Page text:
On March 10th, 2020 we noticed that Amazon added an affiliate program to its only storefront that didn’t have one — Amazon Netherlands (amazon.nl)! “Amazon PartnerNet” as it’s officially known brings the total number of Amazon affiliate programs worldwide to 17 (16 of which are public and Turkey that is invite-only).
If you’re an Amazon Affiliate then you are likely familiar with the commission rates for referred sales. You get X% commission after you refer a buyer for a given product. But some may not be as familiar with the bounties that the Amazon Associates programs payout.
What’s a bounty, you ask? Besides helping Amazon sell products you can encourage your audience to things, such as signing up for an Amazon Prime trial, creating an Amazon Baby Registry, and recommending Audible subscriptions, which can earn you a decent-sized bounty. Amazon maintains a lengthy chart of various actions you can refer to, and the bounty paid for each. For example, successfully referring an Amazon Business account can earn you $15 per action. That could be much more profitable than referring video games with a 1% commission.
The Amazon.com affiliate program (a.k.a. the Associates Program) is the most popular affiliate marketing program in the world with one recent source citing “millions” of affiliate publishers. The Amazon.com Associates program has also evolved significantly since its inception in July of 1996 (as anything Internet-related should in the ~ 23 years of its existence). One of the most impactful changes is in how the affiliate program rewards the affiliate publishers who direct customers to Amazon and recommend various products.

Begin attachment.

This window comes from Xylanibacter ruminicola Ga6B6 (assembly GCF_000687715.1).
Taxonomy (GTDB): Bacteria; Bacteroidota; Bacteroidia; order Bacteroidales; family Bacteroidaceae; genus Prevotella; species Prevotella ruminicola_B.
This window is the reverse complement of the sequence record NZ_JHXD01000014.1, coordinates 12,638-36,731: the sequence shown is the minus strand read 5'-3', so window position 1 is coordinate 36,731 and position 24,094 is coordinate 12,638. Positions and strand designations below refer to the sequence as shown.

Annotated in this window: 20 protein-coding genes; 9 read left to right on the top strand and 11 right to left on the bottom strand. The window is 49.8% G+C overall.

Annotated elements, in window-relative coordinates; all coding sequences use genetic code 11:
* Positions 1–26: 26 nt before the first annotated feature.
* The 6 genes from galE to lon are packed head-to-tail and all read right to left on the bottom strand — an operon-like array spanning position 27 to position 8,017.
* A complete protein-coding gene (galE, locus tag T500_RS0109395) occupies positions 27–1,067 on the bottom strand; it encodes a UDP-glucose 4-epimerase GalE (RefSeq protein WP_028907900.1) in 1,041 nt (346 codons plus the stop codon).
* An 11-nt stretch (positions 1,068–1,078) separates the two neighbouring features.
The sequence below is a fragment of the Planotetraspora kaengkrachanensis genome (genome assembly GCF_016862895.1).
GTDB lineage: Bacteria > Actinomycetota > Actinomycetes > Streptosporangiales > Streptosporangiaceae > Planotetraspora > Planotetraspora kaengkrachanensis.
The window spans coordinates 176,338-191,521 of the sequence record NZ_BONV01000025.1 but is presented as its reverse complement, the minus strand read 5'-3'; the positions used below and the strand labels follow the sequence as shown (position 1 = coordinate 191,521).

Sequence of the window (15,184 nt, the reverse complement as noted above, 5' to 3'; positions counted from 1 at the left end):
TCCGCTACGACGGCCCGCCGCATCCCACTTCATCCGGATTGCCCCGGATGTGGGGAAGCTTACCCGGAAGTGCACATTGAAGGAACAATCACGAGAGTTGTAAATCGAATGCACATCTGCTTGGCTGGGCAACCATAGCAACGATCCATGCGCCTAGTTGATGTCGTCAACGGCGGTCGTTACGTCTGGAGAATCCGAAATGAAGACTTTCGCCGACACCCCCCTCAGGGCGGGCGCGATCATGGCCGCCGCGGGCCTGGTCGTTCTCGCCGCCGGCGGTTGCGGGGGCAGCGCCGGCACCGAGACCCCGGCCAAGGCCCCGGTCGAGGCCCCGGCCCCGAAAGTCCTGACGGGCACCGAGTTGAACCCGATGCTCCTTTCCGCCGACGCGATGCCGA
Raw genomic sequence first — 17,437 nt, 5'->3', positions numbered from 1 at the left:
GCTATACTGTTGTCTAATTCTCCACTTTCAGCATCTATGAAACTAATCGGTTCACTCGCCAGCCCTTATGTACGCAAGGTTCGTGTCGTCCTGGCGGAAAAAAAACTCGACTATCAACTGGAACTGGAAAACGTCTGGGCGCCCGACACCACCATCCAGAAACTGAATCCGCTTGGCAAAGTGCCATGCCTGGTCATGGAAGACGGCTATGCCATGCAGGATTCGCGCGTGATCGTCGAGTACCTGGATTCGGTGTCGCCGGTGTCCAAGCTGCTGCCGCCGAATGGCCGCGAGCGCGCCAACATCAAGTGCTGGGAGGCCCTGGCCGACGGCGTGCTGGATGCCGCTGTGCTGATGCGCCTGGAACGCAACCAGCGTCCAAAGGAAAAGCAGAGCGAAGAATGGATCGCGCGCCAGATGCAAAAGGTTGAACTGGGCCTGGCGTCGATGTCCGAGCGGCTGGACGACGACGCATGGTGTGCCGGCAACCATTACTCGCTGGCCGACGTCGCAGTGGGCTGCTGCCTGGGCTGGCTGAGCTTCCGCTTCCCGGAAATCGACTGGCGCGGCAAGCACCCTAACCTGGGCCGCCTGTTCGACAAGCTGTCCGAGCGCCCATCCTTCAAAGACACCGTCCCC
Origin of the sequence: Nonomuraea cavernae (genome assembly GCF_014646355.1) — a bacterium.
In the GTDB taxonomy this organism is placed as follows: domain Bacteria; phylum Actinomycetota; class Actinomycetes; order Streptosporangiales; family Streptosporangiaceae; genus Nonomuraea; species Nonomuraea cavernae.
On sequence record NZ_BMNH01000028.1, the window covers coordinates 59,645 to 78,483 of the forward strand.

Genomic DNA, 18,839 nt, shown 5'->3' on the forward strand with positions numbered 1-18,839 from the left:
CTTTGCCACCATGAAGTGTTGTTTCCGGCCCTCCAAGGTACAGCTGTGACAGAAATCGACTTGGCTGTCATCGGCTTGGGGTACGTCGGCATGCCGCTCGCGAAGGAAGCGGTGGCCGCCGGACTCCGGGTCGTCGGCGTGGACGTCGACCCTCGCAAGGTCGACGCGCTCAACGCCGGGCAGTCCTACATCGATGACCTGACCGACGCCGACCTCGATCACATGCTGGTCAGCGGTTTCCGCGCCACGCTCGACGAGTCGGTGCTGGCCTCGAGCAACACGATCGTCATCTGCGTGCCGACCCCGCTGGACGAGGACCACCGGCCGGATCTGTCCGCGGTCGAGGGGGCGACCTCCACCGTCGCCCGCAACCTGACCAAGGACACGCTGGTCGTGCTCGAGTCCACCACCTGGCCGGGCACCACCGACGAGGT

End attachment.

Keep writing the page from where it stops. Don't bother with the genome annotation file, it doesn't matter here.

For most creators, bloggers and affiliate marketers, Amazon’s affiliate program is the only game in town.
Yes, that’s a bold statement but I think it’s been earned. For over 20 years Amazon has offered an easy to learn, easy to use, and high converting affiliate program that covers a massive product catalog.
And yet, in the last few years these same creators, bloggers and affiliate marketers have been seeing their revenues drop, accounts closed and seem to be changing their perception of Amazon’s affiliate program from love to fear.
In the summer of 2017, the Amazon Associates team launched its own link localization tool known as OneLink. Some surmise they were stirred to simulate the success of a savvy Seattle startup with stellar support staff. For some affiliate marketers, OneLink is a decent solution for redirecting your international shoppers along to a storefront that feels natural for them.
However, in our countless conversations with Creators and YouTubers, we’ve encountered some confusion around OneLink and, more specifically, the coverage it offers.